Several countries are speaking out against Japan's decision to restart commercial whaling.
Japan said it will withdraw from the International Whaling Commission, or IWC, and will start allowing whale hunting in nearby seas and its exclusive economic zones in July.
One U.K. official said he is "extremely disappointed" in the decision, adding in a statement, "The U.K. is strongly opposed to commercial whaling and will continue to fight for the protection and welfare of these majestic mammals."
One Swedish politician said Japan's decision is regrettable, and "More international cooperation - not less - is needed in order to #SaveOurOcean."
And environmental organization Greenpeace International called Japan "sneaky" in making the announcement at the end of the year and said, "The government of Japan must urgently act to conserve marine ecosystems."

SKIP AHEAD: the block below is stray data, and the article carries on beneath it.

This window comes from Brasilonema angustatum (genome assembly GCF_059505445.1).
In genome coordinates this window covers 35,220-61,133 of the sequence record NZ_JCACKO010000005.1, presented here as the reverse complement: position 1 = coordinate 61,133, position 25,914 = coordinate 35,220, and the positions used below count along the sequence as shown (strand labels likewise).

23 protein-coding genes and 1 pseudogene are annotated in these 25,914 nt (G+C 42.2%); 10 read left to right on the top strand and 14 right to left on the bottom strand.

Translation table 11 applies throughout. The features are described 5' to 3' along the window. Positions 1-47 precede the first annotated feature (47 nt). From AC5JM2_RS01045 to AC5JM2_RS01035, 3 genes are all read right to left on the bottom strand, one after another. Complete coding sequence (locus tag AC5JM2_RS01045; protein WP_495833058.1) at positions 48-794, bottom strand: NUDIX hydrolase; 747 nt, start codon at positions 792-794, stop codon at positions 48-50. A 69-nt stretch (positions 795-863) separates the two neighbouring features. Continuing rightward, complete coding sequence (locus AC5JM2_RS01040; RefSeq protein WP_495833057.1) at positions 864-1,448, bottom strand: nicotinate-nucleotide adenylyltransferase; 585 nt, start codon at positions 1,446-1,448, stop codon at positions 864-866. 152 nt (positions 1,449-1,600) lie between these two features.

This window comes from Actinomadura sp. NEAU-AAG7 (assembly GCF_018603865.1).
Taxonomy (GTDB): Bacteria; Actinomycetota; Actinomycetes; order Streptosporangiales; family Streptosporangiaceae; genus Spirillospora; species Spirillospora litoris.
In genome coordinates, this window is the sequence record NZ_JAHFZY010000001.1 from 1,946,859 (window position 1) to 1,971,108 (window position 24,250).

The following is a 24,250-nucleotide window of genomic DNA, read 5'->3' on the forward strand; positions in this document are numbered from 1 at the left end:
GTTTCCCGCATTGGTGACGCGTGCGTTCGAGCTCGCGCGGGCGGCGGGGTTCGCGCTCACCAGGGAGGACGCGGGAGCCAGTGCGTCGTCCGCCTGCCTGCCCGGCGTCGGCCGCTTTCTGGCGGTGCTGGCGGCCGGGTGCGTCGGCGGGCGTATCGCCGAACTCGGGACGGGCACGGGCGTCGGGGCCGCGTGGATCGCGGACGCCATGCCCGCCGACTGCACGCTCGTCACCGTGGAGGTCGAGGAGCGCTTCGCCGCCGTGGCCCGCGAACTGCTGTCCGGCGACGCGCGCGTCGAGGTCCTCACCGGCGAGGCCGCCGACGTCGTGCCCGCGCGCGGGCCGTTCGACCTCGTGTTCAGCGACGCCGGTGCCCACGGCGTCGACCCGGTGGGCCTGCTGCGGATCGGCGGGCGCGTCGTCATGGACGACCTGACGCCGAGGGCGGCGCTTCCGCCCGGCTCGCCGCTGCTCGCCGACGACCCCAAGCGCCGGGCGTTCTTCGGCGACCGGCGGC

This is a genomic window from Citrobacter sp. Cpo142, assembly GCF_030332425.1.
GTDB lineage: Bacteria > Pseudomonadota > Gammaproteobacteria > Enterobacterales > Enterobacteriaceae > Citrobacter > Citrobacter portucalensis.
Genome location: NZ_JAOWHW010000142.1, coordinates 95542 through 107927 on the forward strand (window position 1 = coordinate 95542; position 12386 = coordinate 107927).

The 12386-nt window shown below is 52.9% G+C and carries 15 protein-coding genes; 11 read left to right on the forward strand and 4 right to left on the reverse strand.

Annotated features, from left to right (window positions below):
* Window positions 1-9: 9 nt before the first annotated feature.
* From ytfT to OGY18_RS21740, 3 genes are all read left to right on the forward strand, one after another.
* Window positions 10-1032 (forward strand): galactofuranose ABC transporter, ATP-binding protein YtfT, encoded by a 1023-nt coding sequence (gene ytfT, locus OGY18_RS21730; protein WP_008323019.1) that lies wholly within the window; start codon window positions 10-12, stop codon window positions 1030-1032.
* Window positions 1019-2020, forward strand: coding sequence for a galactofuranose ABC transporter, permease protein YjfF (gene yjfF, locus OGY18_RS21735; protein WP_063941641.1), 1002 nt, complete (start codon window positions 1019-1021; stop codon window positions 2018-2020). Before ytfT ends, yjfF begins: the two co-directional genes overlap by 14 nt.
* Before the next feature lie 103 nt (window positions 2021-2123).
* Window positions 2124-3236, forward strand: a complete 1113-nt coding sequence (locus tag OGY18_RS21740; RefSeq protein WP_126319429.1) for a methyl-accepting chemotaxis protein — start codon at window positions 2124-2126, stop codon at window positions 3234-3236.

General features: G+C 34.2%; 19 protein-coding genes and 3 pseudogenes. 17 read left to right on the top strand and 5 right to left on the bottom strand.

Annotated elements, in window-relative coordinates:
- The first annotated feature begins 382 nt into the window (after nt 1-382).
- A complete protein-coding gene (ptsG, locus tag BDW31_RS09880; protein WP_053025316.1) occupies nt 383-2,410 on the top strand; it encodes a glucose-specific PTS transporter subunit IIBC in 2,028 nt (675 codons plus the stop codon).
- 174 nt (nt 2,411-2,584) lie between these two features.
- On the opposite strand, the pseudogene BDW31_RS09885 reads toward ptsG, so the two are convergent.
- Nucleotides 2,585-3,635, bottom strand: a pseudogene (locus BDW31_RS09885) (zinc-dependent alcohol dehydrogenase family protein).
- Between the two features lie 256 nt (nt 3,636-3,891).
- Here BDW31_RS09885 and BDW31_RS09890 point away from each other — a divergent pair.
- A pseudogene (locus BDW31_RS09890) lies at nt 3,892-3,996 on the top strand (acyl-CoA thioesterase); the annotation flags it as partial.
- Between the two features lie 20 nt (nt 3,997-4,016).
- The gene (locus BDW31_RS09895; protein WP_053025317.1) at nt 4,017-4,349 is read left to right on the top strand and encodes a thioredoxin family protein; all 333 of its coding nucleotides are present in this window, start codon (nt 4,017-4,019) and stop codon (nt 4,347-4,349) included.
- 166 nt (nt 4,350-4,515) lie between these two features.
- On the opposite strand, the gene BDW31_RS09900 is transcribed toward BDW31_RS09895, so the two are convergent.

The IWC suspended commercial whaling in 1986. Under the suspension, countries could still kill whales as long as it was for scientific purposes.
But Japan has argued whaling is part of its culture. The meat is considered a delicacy in the country, though reports from 2015 showed fewer people were eating it.
Despite the IWC moratorium on commercial whaling, Japan has still been hunting whales for what it calls "scientific research." The meat is then sold to help fund the program. But critics say the program is a cover for illegal poaching.